a. Are there limitations due to what's currently allowable with EDA funding?
b. Given that each eligible community will bring its own unique set of challenges and opportunities, how should EDA evaluate whether any such investments, interventions, and/or policies would be most effective in an eligible community?
c. What features of existing block grant programs should EDA adopt or avoid to increase the likelihood of alleviating persistent economic distress and increasing employment? What about these features makes them effective or ineffective?

4. What economic development assets are most predictive of long-term success from a Recompete intervention?

5. What economic development assets does a local labor market and/or community need to have totake advantage of the Recompete Pilot Program?

6. What are best practices for building local public capacity that would prepare local labor markets and/or communities for Recompete implementation and other future funding?

7. What are the most significant distinctions in the interventions needed in smaller versus larger geographic areas, or local communities versus local labor markets as defined by the statute?

8. Please provide research and evidence of interventions that work in highly distressed labor markets and/or communities to create good jobs and/or connect un- or underemployed residents to good jobs.

9. Are there measures in addition to prime-age employment gap (for local labor markets) and prime-age employment gap and median household income (for local communities) recommended to reach areas that are either (a) most persistently distressed, or (b) most likely to show sustained economic development progress after intervention?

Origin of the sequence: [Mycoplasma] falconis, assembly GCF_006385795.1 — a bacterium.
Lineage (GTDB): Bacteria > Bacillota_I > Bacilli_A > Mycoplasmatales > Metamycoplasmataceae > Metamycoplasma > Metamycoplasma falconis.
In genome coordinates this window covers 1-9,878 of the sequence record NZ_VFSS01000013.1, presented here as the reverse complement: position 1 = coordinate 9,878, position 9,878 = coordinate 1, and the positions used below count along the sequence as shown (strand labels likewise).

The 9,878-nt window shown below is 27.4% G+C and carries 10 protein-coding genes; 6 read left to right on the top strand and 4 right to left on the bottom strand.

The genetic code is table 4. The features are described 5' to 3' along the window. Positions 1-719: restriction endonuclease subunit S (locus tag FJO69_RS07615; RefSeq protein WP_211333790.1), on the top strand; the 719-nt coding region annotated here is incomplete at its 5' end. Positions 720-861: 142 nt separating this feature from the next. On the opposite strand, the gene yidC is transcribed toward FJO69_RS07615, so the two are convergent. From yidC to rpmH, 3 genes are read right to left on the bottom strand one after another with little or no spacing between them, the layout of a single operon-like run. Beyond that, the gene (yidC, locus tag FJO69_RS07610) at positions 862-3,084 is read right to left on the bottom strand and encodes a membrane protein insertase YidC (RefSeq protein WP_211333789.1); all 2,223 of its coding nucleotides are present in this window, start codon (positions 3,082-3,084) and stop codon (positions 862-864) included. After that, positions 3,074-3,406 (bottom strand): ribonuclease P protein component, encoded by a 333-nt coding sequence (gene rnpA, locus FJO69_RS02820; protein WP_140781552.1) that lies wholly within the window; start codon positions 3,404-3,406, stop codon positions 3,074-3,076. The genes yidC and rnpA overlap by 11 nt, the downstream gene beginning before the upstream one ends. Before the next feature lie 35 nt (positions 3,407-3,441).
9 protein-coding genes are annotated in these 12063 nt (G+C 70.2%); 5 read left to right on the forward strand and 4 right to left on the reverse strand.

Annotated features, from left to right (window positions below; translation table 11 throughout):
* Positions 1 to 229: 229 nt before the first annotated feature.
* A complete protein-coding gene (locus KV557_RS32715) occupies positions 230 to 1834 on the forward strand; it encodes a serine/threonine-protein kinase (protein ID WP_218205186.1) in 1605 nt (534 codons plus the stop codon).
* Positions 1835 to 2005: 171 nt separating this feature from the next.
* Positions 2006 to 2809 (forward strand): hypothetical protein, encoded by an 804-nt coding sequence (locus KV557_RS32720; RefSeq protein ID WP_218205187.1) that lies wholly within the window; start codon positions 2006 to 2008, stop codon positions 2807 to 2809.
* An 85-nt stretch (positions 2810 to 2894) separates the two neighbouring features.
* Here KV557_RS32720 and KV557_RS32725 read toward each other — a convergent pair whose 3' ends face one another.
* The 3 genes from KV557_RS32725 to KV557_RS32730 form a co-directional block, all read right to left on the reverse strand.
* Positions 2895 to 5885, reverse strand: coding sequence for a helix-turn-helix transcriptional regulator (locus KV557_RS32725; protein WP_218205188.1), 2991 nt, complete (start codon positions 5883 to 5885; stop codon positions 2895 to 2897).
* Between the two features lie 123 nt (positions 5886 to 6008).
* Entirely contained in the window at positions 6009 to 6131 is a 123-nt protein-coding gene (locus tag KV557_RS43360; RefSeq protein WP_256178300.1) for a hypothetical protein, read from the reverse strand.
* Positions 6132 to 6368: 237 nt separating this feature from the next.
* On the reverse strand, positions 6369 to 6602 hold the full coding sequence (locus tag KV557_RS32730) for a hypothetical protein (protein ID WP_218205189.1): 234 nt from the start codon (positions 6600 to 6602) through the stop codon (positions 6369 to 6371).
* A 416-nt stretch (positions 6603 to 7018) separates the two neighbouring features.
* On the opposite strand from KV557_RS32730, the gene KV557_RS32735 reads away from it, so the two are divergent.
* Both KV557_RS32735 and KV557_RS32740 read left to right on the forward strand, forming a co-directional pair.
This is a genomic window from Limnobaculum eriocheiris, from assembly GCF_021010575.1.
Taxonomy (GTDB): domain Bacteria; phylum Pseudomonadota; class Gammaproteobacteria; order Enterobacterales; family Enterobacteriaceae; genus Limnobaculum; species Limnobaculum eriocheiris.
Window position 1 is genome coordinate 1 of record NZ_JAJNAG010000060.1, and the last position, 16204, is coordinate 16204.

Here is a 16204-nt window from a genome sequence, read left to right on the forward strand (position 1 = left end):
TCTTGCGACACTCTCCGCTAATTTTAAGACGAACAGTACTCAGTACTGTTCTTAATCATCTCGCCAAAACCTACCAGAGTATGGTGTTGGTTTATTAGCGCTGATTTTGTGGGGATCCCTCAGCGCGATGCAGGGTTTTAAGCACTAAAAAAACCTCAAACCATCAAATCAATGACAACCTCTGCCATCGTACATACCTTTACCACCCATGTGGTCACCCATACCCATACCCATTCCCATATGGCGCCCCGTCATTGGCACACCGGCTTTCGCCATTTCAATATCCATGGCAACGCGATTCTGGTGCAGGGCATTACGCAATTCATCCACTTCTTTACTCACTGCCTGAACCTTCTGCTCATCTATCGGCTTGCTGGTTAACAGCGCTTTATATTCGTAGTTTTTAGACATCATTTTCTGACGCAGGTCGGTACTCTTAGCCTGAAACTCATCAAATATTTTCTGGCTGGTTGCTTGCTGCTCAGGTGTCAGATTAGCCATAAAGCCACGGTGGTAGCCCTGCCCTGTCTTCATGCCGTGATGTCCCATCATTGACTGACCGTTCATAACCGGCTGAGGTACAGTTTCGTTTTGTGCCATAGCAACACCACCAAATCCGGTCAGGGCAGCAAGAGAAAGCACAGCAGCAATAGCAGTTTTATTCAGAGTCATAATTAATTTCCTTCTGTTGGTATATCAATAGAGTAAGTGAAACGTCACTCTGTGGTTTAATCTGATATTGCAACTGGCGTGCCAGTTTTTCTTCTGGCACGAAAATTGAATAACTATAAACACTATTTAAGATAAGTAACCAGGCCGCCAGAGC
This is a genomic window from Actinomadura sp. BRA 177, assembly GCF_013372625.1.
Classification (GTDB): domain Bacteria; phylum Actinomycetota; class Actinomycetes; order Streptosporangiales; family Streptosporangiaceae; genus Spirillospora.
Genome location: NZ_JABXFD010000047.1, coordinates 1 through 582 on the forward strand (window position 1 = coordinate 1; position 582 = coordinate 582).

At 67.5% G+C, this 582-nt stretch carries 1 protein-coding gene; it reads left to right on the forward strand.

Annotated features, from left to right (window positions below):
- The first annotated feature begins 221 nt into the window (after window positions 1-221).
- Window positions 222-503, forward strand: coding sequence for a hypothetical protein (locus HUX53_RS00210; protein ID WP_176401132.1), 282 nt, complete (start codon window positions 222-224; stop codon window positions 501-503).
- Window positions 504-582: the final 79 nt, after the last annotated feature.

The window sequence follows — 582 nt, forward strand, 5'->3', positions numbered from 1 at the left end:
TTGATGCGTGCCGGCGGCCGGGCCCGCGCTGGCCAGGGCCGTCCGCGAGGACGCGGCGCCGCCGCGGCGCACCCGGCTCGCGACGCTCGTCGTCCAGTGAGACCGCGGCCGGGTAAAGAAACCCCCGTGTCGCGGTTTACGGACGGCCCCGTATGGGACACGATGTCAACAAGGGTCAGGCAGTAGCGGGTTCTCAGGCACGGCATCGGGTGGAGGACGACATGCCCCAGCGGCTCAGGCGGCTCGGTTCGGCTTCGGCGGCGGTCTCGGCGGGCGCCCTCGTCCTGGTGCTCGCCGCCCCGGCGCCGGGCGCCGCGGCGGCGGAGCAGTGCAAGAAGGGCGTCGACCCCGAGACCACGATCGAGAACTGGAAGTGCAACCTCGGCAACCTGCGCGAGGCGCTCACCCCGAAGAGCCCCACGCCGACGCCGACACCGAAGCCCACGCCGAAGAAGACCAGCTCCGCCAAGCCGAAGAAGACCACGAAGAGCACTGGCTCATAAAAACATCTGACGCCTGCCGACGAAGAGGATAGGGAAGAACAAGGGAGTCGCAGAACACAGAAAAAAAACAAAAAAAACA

10. How can federal grants and cooperative agreements be structured to ensure the impacts of the Recompete Pilot Program are shared broadly and equitably?

11. The statute permits implementation investments only in areas with an approved Recompete Plan. What elements should Recompete Plans include, and against what criteria should EDA evaluate them?

12. How should EDA evaluate Tribal prime-age population given that data from the Department of the Treasury's Coronavirus State and Local Fiscal Recovery Fund programs under title VI of the Social Security Act (42 U.S.C. 802 et seq.) are unlikely to be available?

13. What should EDA consider in designing the program for its current funding level of $200 million given the $1 billion vision in the program's statutory authorization? How should those considerations affect EDA's design of the program now and potentially into future years?

14. What else should EDA consider when building this program?

15. What types of administrative or technical assistance will help the recipients of Recompete funding to be more successful during implementation?

16. How should EDA measure the success of the Recompete Pilot Program?
a. What would be the indications of a successful implementation investment under the Recompete Pilot Program?

17. How can the Recompete Pilot Program best complement and leverage other Federal, State, and local economic development investments ( e.g., HUD's Community Development Block Grant program, American Rescue Plan Act, Bipartisan Infrastructure Law, Inflation Reduction Act, CHIPS and Science Act, etc.) so that persistent economic distress is alleviated successfully?

18. What is a realistic time period ( e.g., 5, 10, 15 years, other?) over which to evaluate the economic development impacts of the Recompete Pilot Program and why?